Lung cancer is a malignant tumour of the lungs. Most commonly it is bronchogenic carcinoma (about 90%). Lung cancer is the most lethal malignant tumour worldwide, causing up to 3 million deaths annually. Only one in ten patients diagnosed with this disease will survive the next five years. Although lung cancer was previously an illness that affected predominately men, the lung cancer rate for women has been increasing in the last few decades, which has been attributed to the rising ratio of female to male smokers.
The incidence of lung cancer is highly correlated with smoking. The above is an illustration for the United States incidence of lung cancer.Current research indicates that the factor with the greatest impact on risk of lung cancer is long-term exposure to inhaled carcinogens. The most common means of such exposure is tobacco smoke.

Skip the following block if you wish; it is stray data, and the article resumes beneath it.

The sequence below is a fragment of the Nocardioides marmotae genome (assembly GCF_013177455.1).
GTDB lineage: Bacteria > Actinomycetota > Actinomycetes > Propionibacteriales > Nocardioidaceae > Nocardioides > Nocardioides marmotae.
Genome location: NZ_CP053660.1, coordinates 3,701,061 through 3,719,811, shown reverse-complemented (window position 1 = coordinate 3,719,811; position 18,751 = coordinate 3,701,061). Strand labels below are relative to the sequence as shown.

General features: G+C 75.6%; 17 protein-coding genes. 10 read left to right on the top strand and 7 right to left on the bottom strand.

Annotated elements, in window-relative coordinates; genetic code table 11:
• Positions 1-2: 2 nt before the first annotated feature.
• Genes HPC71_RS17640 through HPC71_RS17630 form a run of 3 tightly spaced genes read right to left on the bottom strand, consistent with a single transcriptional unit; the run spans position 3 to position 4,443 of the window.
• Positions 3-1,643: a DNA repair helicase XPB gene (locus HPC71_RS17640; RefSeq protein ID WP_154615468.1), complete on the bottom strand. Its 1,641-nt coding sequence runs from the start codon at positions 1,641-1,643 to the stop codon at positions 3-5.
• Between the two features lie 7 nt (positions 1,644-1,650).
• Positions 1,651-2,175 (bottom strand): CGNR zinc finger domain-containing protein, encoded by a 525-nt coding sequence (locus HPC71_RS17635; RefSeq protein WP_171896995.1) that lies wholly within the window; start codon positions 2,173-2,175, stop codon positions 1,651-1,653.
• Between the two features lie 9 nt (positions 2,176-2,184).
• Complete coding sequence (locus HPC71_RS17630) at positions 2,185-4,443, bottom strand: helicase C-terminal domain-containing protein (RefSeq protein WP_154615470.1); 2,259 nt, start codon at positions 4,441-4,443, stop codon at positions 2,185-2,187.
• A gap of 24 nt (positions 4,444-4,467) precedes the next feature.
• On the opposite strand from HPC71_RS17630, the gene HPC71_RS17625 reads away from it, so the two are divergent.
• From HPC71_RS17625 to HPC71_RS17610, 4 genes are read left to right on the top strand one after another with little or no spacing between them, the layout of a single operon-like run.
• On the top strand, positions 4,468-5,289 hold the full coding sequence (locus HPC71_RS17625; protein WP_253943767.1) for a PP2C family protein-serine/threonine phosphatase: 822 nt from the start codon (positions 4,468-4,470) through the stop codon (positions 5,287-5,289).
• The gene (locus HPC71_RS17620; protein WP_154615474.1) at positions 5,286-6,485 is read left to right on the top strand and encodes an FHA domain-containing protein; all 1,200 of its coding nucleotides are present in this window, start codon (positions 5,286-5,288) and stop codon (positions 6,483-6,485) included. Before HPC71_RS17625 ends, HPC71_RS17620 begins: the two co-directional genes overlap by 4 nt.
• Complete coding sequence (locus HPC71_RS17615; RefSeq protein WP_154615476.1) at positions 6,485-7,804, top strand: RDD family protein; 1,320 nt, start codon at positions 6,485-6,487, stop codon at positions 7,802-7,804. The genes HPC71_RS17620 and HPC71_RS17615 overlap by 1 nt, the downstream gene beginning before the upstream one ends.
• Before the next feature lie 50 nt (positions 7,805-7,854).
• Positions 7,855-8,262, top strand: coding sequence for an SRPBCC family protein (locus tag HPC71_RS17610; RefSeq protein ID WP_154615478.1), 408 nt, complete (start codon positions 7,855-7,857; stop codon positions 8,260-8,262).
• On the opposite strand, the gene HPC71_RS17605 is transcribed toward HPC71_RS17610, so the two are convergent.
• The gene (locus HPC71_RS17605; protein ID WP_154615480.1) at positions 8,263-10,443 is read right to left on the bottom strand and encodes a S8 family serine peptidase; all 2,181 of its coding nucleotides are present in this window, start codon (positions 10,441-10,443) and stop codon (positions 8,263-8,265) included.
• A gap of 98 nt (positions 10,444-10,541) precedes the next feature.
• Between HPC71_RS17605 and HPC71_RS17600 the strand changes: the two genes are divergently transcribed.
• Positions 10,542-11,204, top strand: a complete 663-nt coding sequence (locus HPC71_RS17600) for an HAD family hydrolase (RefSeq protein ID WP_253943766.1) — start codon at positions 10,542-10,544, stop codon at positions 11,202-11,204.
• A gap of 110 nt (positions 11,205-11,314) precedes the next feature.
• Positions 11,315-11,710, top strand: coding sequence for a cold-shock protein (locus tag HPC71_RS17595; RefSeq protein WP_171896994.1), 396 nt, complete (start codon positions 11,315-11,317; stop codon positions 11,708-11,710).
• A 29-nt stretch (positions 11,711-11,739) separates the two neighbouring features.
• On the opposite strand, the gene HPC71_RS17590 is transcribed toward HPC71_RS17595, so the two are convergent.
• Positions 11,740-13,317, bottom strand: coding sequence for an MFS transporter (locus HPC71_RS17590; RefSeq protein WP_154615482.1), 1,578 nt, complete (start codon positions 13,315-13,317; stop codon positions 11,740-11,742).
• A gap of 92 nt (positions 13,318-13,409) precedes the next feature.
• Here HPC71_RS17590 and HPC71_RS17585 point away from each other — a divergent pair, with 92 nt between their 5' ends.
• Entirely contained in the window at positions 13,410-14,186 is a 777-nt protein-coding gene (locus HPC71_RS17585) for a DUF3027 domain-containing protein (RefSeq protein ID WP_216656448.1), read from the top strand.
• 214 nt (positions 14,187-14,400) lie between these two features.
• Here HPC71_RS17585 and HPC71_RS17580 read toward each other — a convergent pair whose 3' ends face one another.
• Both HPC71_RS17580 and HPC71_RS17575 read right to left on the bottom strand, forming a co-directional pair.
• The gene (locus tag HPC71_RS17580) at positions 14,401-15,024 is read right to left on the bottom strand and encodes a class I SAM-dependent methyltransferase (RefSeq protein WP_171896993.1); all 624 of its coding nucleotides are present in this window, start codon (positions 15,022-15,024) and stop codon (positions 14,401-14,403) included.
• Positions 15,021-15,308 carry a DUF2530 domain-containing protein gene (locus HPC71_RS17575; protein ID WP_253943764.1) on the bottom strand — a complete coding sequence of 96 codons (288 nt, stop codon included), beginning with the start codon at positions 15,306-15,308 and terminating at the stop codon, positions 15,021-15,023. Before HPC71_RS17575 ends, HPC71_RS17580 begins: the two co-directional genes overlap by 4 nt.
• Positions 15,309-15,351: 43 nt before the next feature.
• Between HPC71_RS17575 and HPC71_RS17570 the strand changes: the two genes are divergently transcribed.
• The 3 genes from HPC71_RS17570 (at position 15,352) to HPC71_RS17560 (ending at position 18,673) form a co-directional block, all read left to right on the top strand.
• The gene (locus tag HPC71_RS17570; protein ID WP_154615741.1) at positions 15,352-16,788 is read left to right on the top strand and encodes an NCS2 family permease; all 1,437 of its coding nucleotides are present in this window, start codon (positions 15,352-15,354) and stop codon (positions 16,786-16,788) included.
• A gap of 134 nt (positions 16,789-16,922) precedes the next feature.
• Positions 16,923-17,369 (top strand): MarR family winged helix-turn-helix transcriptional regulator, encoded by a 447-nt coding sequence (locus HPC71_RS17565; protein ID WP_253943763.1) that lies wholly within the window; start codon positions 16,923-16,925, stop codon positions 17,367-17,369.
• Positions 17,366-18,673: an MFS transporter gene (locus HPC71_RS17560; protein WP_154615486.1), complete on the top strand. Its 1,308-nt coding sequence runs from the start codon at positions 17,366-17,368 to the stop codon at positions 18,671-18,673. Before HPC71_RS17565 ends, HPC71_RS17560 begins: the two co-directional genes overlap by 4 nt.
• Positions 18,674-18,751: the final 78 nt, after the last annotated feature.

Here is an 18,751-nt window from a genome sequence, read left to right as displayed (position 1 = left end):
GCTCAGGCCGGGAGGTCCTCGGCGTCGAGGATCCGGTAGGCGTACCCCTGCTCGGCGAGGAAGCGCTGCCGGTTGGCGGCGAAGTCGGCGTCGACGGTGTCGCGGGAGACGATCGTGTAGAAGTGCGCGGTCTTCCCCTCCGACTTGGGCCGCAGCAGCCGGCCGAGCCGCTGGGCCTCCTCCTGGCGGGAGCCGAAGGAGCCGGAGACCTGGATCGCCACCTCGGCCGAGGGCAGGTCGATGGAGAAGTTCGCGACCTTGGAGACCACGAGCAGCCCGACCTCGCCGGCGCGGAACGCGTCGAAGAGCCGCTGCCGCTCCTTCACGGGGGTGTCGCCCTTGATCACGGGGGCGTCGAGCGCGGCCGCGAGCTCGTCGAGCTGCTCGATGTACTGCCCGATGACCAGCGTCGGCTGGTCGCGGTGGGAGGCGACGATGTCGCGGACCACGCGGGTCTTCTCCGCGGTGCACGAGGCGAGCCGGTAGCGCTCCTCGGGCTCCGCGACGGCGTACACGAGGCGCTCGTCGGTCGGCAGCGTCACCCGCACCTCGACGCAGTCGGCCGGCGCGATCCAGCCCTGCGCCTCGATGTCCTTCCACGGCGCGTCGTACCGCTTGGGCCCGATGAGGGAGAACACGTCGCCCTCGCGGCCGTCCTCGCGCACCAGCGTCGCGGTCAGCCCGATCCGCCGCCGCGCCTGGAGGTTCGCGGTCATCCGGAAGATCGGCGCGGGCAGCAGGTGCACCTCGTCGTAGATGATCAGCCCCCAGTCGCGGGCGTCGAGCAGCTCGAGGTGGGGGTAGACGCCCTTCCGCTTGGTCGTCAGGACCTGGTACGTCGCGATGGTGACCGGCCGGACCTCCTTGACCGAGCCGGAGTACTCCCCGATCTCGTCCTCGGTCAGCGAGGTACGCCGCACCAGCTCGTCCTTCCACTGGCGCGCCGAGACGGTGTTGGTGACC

Treatment and prognosis depend upon the histological type of cancer and the stage (degree of spread). Possible treatment modalities include surgery, chemotherapy, and/or radiotherapy.